NASA replaces first ISS-bound African American astronaut with a white one
NASA has removed astronaut Jeanette Epps, who would have been the first African-American long-term crew member of the International Space Station (ISS), from her scheduled mission to the habitable artificial satellite just months before launch, replacing her with a white female astronaut.
Forty-seven-year-old Epps earned a doctorate in aerospace engineering in 2000 and became an astronaut nine years later. In January last year, NASA announced that she would become the first African-American ISS crew member on her first spaceflight in June 2018, as she was assigned as a flight engineer to Expedition 56/57.
However, the US space agency announced on Thursday that Epps would be replaced by Serena Aunon-Chancellor, a medical doctor, who was previously assigned to Expedition 58/59. It provided no reason for pulling Epps from the flight but said she would be considered for future missions.
Meanwhile, NASA’s spokesperson Brandi Dean said that “a number of factors are considered when making flight assignments; decisions are personnel matters for which NASA doesn’t provide information.”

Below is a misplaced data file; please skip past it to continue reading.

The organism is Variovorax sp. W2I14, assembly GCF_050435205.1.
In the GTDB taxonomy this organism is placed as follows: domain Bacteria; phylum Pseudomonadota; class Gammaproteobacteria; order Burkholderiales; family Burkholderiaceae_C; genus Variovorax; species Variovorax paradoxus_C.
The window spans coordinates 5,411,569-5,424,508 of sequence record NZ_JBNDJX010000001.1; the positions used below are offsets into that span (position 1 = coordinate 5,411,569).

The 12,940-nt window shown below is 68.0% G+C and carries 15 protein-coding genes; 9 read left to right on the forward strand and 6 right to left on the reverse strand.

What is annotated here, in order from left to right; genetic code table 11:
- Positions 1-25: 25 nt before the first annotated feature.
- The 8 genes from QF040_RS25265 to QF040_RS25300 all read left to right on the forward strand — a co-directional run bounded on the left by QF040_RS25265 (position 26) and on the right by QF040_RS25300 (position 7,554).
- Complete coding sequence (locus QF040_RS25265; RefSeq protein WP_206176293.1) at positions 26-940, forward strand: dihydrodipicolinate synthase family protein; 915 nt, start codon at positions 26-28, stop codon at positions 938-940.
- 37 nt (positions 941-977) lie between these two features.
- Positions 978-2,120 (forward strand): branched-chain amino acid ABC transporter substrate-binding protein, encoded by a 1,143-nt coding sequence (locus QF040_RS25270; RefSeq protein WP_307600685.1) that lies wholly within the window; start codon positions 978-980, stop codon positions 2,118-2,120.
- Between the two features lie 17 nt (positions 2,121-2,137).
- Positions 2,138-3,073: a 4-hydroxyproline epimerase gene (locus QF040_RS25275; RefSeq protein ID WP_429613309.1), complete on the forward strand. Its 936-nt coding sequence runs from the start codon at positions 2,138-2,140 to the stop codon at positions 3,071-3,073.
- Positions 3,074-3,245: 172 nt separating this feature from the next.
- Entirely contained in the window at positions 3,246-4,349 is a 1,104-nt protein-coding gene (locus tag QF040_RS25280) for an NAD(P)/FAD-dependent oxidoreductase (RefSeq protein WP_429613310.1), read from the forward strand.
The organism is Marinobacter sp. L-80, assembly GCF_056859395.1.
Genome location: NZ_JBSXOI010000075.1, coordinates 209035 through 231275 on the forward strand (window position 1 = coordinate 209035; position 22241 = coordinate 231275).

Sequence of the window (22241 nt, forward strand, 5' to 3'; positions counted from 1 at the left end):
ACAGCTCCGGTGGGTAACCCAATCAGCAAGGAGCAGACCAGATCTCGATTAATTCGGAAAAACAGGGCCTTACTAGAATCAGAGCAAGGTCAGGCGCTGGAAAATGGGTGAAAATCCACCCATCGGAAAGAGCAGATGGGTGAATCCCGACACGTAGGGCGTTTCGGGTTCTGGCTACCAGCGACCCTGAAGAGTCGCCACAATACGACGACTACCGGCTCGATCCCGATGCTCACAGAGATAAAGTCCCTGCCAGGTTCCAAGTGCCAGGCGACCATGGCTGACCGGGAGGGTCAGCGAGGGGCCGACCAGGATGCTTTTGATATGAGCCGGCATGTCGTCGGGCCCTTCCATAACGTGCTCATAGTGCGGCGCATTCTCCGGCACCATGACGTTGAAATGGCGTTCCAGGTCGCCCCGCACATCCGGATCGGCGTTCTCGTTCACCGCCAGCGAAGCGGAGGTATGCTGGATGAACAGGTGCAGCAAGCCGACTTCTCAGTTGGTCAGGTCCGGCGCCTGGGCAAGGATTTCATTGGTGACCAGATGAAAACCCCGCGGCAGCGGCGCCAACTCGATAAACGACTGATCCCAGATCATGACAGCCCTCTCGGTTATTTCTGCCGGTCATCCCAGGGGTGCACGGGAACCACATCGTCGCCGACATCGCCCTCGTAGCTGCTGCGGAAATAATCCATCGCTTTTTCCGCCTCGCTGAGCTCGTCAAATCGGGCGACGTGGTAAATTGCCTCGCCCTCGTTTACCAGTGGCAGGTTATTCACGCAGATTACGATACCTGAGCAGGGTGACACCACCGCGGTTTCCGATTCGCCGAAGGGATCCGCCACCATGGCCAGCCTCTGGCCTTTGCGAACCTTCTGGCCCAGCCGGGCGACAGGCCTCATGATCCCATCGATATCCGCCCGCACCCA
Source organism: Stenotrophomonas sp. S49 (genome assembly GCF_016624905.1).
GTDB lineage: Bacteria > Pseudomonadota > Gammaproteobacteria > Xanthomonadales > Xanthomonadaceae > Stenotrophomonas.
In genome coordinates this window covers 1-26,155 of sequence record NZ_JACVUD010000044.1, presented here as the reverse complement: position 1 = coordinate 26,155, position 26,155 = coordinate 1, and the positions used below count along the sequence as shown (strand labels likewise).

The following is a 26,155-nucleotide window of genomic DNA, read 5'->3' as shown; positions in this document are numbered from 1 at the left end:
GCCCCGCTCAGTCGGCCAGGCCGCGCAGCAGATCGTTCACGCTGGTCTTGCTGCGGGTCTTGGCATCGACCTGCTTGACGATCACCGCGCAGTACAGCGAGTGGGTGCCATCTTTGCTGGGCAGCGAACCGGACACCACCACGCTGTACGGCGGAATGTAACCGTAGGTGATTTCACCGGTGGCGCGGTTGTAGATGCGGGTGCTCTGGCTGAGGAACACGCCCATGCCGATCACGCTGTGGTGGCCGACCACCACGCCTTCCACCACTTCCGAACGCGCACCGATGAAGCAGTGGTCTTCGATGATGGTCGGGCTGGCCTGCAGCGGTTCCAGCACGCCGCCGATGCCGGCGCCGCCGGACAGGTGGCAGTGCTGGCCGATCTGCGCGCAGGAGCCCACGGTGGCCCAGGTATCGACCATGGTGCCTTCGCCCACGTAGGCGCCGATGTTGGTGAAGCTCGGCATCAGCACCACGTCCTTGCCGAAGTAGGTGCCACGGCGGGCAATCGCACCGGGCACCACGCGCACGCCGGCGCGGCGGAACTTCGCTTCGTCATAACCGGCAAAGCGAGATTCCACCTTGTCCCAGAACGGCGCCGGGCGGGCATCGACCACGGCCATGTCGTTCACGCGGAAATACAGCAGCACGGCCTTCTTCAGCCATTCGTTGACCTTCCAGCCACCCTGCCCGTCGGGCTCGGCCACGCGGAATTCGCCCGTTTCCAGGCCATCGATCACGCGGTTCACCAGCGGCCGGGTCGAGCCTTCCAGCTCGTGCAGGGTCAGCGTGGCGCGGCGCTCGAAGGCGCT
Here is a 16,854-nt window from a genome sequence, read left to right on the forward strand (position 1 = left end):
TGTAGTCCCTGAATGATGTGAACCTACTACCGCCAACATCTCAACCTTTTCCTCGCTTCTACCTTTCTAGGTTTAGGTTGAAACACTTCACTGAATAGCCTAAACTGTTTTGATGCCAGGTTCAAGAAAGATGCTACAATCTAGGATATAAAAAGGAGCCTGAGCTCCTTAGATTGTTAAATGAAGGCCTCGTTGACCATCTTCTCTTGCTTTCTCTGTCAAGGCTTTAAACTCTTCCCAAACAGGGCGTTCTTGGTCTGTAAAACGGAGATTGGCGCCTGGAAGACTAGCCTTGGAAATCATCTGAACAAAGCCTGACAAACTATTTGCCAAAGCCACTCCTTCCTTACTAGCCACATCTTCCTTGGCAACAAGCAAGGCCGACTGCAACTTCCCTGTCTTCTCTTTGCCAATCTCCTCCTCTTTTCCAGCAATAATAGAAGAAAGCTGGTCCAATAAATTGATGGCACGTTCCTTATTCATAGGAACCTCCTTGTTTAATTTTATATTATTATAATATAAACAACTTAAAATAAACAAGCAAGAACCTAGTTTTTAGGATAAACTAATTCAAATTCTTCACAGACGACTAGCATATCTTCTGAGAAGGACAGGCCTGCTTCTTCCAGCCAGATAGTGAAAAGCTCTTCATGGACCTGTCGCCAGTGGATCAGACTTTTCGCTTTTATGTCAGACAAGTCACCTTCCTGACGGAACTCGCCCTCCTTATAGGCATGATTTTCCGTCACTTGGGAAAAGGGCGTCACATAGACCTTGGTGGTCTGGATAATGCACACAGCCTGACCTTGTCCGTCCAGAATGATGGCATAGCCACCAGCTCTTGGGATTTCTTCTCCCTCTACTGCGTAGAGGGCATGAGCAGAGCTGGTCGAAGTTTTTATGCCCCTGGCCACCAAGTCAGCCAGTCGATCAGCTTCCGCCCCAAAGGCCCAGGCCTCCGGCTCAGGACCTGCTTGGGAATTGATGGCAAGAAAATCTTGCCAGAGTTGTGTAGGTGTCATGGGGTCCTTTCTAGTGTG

Other African-American astronauts, including Leland Melvin, have visited the Space Station. But Epps would have been the first to become a long-term crew member, living and working on the low-orbit station for months at a time.
Epps was a member of NASA’s 20th class of astronauts, a group of nine known as the “Chumps”, who were selected in June 2009. Of this group, seven astronauts have already flown into space. Serena Aunon-Chancellor was serving as Epps’ backup for the upcoming mission.
Epps was due to launch to the orbiting outpost from Baikonur, Kazakhstan, aboard a Soyuz rocket along with European Space Agency (ESA) astronaut Alexander Gerst from Germany and the flight’s commander, Russian cosmonaut Sergei Prokopev.
Before becoming an astronaut, Epps worked as a technical intelligence officer for seven years for the US Central Intelligence Agency (CIA) upon completing her doctorate. Her time with the CIA included deployments to Iraq.
“I get very excited when I think about being up in space, partly because I compare it to going into a war zone,” she said in an interview with Elle magazine last year, adding, “Both are very dangerous but, for me, it’s a no-brainer: I would rather face the dangers in space than go back to a war zone.”